Johnson overpowers St. Andrews, Spieth opens with 67
St. Andrews, Scotland -- Jordan Spieth played like he had a Grand Slam to win. Dustin Johnson played like he had a score to settle.
The two main characters from Chambers Bay brought their games across eight time zones and an ocean Thursday and set the tone at St. Andrews for what could be another riveting battle at the British Open.
Spieth quickly seized on his opportunity for a third straight major with six birdies in his first 11 holes, fought through a chilly wind on the inward nine and closed with a birdie for a 5-under 67 that put him two shots out of the lead.
Johnson, whose three-putt from 12 feet on the final hole cost him a shot at the U.S. Open, looked as daunting as ever. He simply overpowered the Old Course with such force that he hit wedge into 10 of the par 4s and had an eagle putt on another. With a pair of big par saves on the tough closing holes, he played bogey-free for a 65 and for at least a day made good on a warning he made earlier in the week.
Asked about Spieth’s chances to sweep the four majors, Johnson said, “Well, I’m playing the next two so we’ll have to see.”
This was hardly a two-man show.
The six players who were one shot behind at 66 included former British Open champion Paul Lawrie and two-time U.S. Open champion Retief Goosen. Jason Day, coming off his scary bout with vertigo symptoms at the U.S. Open, was back on his feet and back in the hunt. Most impressive from that group were Zach Johnson and Danny Willett, who posted their scores as the temperature dropped and wind stiffened late in the afternoon.
Spieth was joined at 67 by Louis Oosthuizen, the last Open champion at St. Andrews.
“If D.J. keeps driving it the way he is, then I’m going to have to play my best golf to have a chance,” Spieth said.
The real test might come from the weather.
Spieth and Johnson got a break by playing in the morning when St. Andrews was ripe for scoring — 10 of the top 12 scores came from that side of the draw. That didn’t help Tiger Woods, who hit into the Swilcan Burn on the opening hole, made only one birdie and shot 76.
“Guys have been shooting good numbers,” said Woods, a two-time Open champion at St. Andrews. “Unfortunately I did not do that.” Instead, he was headed for a missed cut for the third time in his last four majors.
The afternoon wave suffered in chill and wind so strong that Phil Mickelson hit driver and 3-wood and didn’t reach the 465-yard 13th hole. He said he had to hit 5-iron for his third shot on the par-5 14th. Johnson was pin-high with a 3-wood in the morning. Mickelson made only one bogey on the back nine and shot 70. He called the conditions “fun,” though his smile might not last if the morning group doesn’t face the same conditions.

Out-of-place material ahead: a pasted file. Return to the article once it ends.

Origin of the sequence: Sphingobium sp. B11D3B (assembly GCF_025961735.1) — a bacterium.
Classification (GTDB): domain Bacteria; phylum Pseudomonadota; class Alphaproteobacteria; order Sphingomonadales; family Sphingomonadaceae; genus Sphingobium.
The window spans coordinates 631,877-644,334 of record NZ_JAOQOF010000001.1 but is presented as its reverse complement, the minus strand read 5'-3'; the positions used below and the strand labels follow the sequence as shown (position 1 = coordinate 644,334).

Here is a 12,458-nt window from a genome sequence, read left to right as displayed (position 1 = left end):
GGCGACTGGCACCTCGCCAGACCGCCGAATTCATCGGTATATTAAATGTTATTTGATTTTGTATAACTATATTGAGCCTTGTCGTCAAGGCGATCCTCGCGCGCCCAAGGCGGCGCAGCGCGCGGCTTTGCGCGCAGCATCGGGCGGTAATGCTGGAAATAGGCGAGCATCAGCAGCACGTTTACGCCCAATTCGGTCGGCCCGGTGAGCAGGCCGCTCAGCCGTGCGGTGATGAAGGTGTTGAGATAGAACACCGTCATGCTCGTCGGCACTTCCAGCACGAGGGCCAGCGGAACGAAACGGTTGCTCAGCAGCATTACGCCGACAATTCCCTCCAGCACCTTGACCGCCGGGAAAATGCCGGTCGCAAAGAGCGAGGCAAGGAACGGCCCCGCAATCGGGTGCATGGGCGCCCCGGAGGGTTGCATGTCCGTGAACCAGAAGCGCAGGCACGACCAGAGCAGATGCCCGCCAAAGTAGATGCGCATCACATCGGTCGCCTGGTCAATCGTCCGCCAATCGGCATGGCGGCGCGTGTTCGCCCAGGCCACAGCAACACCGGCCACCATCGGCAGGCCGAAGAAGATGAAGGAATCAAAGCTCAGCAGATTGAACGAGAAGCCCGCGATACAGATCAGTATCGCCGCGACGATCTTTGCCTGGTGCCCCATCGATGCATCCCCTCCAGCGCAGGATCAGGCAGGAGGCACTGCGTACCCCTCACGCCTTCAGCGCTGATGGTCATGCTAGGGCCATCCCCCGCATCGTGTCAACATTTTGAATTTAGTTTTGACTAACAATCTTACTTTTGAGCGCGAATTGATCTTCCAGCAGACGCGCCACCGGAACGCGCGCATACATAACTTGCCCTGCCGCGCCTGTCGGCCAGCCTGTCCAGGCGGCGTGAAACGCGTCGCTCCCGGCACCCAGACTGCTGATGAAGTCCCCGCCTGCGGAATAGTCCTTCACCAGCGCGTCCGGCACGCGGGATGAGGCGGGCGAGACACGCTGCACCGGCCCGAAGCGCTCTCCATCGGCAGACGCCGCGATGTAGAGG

“We were at a significant disadvantage today,” Mickelson said. “And hopefully, if we’re able to play an entire day tomorrow, it will even itself out.”
The first 26 groups had an average score of 71.46. The last 26 groups averaged 72.62.
Rickie Fowler, coming off a victory in the Scottish Open, said the final seven holes was “hanging on for dear life.” He made two bogeys, one eagle and 15 pars for a 72.
The forecast was for rain early Friday and wind calming as it clears, followed by stronger gusts in the afternoon. Saturday could have gusts approaching 40 mph.
Any duel between Spieth and Johnson is void of animosity. They played in the same group, and during one long wait on the 17th tee, they laughed and chatted as if this were an opening round at a regular PGA Tour event.
“No chat about the U.S. Open at all, as I wouldn’t imagine there would be, other than talking about the differences in the course,” Spieth said. “But I enjoy playing with Dustin. I’ve played a lot of golf with him.”
And he knows what to expect from golf’s most athletic figure. Johnson hit driver on all but three holes, leaving him wedges into the par 4s (except for three longer holes into a hurting wind on the back nine) and a 7-iron that Johnson stuck to 10 feet for eagle on the par-5 fifth hole.
“I’m going to hit driver on every hole if I can,” Johnson said.
Spieth already has shown at the Masters and U.S. Open that power isn’t everything. And while he laid back on several holes — Johnson’s tee shots were on average 36 yards longer — Spieth can score.
He birdied four of the first six holes with putts inside 12 feet and took a share of the lead with a 10-foot putt on the par-3 11th. His lone mistake came in bunkers — a pot bunker in the 13th fairway he had to play out sideways, and the Road Hole bunker on the 17th. He blasted out to 6 feet and missed.
“I’ve played enough golf with him to where I believe in my skill set, that I can still trump that crazy ability that he has,” Spieth said. “I expect when he stands on the tee it’s going to up there miles and down the fairway. I also expect that I can birdie each hole when I stand on the tee — it just happens to be a different route.”
Not many can appreciate the route Spieth is taking. Only five other players since 1934 have won the first two majors of the year. Only Ben Hogan has won the Masters, U.S. Open and British Open in the same year. No one has won all four.
The key for Spieth in the first round was to stay close, and that’s what he did — not in driving distance, but by score, which ultimately is all that matters.